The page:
Background: Although studies have examined the association between residential greenness and birth weight, there is no evidence regarding the association between residential greenness and fetal growth in utero. We aimed to investigate the associations of residential greenness with both fetal growth in utero and birth weight. Methods: A birth cohort (2014–2017) with 18,665 singleton pregnancies was established in Tongzhou Maternal and Child hospital of Beijing, China. Residential greenness was matched with maternal residential address and estimated from remote satellite data using normalized difference vegetation index with 200 m and 500 m buffers (NDVI-200 and NDVI-500). Fetal parameters including estimated fetal weight (EFW), abdominal circumference (AC), head circumference (HC) and femur length (FL) were assessed by ultrasound measurements during pregnancy. Fetal parameters were standardized as gestational-age- and gender-adjusted Z-score and undergrowth was defined as Z-score < −1.88. Birth weight Z-score, low birth weight (LBW) and small for gestational age (SGA) were assessed as birth outcomes. Generalized estimating equations with the autoregressive working correlation structure and generalized linear regression were used to examine the associations of residential greenness with quantitative and categorized outcomes. Results: We found an increase Z-score of EFW [0.054, 95% confidence interval (CI): 0.020–0.087], AC (0.045, 95%CI: 0.011–0.080) and HC (0.054, 95%CI: 0.020–0.089) associated with residential greenness above NDVI-500 median compared to less than and equal to NDVI-500 median. Stratified analyses indicated that the associations might be stronger in women exposed to lower levels of particles with aerodynamic diameters ≤2.5 µm. No associations were found in the analyses of NDVI-250 with fetal growth in utero. We didn't observe significant associations of NDVI with birth weight Z-score, LBW and SGA. Conclusions: This study identified a positive association of NDVI-500 and fetal growth in utero, but we didn't observe its association with birth weight measures. Our results suggest that building sufficient green infrastructure might potentially promote early life health.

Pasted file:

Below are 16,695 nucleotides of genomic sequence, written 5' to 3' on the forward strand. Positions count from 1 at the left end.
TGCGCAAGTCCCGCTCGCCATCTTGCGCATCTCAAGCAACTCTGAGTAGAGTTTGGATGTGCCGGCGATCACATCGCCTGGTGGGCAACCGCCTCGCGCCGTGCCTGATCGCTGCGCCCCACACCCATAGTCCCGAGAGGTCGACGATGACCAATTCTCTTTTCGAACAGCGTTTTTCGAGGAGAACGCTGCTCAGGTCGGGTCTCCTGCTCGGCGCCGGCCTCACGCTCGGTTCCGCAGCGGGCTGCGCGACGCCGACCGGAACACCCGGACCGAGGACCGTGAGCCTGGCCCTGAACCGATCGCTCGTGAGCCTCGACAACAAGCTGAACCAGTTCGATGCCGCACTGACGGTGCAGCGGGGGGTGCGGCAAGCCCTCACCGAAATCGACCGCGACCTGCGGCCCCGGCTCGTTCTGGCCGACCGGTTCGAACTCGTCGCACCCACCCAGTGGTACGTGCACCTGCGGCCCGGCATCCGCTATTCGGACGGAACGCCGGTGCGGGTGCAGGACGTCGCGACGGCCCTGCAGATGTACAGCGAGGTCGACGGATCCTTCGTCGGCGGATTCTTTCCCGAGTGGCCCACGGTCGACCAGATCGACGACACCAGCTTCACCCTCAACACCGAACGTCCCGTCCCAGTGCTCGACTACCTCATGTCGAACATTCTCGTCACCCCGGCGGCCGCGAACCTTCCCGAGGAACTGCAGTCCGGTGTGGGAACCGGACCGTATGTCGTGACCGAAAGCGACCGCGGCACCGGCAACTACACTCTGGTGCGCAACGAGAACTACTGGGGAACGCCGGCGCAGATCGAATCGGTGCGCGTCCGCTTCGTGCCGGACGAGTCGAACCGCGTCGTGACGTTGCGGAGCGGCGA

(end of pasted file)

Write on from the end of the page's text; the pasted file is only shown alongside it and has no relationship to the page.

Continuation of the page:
Birth weight, Environmental factors, Fetal growth, Residential greenness,
Environment International
Department of Public Health

Lin, L. (Lizi), Li, Q. (Qin), Yang, J. (Jie), Han, N. (Na), Chen, G. (Gongbo), Jin, C. (Chuyao), … Wang, H. (Haijun). (2020). The associations of residential greenness with fetal growth in utero and birth weight: A birth cohort study in Beijing, China. Environment International, 141. doi:10.1016/j.envint.2020.105793